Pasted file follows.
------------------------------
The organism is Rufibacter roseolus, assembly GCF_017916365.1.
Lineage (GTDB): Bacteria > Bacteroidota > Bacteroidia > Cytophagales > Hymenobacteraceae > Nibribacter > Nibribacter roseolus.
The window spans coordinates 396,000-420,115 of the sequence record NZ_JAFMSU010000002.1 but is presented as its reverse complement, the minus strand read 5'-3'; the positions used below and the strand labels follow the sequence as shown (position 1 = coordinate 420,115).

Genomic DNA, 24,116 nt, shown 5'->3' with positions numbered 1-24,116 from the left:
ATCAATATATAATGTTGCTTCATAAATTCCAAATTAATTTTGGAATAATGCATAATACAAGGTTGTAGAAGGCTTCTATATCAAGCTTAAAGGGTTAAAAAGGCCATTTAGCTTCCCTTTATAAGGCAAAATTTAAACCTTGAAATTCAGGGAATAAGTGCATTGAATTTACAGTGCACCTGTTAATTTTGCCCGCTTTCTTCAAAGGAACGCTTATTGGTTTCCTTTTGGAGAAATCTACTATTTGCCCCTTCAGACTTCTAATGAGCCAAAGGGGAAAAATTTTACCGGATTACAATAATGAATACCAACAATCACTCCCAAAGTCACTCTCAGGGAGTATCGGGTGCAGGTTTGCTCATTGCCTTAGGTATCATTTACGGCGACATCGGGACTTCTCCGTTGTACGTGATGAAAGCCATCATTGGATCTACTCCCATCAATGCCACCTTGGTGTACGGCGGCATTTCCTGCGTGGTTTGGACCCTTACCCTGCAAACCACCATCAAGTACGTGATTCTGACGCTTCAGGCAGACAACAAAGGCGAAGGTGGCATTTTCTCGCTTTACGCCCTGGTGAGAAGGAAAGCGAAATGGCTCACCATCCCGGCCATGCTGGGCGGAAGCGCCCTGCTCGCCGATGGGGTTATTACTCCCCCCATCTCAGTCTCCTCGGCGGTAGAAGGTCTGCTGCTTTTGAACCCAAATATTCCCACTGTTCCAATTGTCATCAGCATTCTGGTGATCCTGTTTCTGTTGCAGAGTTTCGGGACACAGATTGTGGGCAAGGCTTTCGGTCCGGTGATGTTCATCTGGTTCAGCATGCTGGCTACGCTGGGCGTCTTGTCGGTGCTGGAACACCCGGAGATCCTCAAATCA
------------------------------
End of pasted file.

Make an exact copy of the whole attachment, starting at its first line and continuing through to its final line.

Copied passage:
The organism is Rufibacter roseolus, assembly GCF_017916365.1.
Lineage (GTDB): Bacteria > Bacteroidota > Bacteroidia > Cytophagales > Hymenobacteraceae > Nibribacter > Nibribacter roseolus.
The window spans coordinates 396,000-420,115 of the sequence record NZ_JAFMSU010000002.1 but is presented as its reverse complement, the minus strand read 5'-3'; the positions used below and the strand labels follow the sequence as shown (position 1 = coordinate 420,115).

Genomic DNA, 24,116 nt, shown 5'->3' with positions numbered 1-24,116 from the left:
ATCAATATATAATGTTGCTTCATAAATTCCAAATTAATTTTGGAATAATGCATAATACAAGGTTGTAGAAGGCTTCTATATCAAGCTTAAAGGGTTAAAAAGGCCATTTAGCTTCCCTTTATAAGGCAAAATTTAAACCTTGAAATTCAGGGAATAAGTGCATTGAATTTACAGTGCACCTGTTAATTTTGCCCGCTTTCTTCAAAGGAACGCTTATTGGTTTCCTTTTGGAGAAATCTACTATTTGCCCCTTCAGACTTCTAATGAGCCAAAGGGGAAAAATTTTACCGGATTACAATAATGAATACCAACAATCACTCCCAAAGTCACTCTCAGGGAGTATCGGGTGCAGGTTTGCTCATTGCCTTAGGTATCATTTACGGCGACATCGGGACTTCTCCGTTGTACGTGATGAAAGCCATCATTGGATCTACTCCCATCAATGCCACCTTGGTGTACGGCGGCATTTCCTGCGTGGTTTGGACCCTTACCCTGCAAACCACCATCAAGTACGTGATTCTGACGCTTCAGGCAGACAACAAAGGCGAAGGTGGCATTTTCTCGCTTTACGCCCTGGTGAGAAGGAAAGCGAAATGGCTCACCATCCCGGCCATGCTGGGCGGAAGCGCCCTGCTCGCCGATGGGGTTATTACTCCCCCCATCTCAGTCTCCTCGGCGGTAGAAGGTCTGCTGCTTTTGAACCCAAATATTCCCACTGTTCCAATTGTCATCAGCATTCTGGTGATCCTGTTTCTGTTGCAGAGTTTCGGGACACAGATTGTGGGCAAGGCTTTCGGTCCGGTGATGTTCATCTGGTTCAGCATGCTGGCTACGCTGGGCGTCTTGTCGGTGCTGGAACACCCGGAGATCCTCAAATCA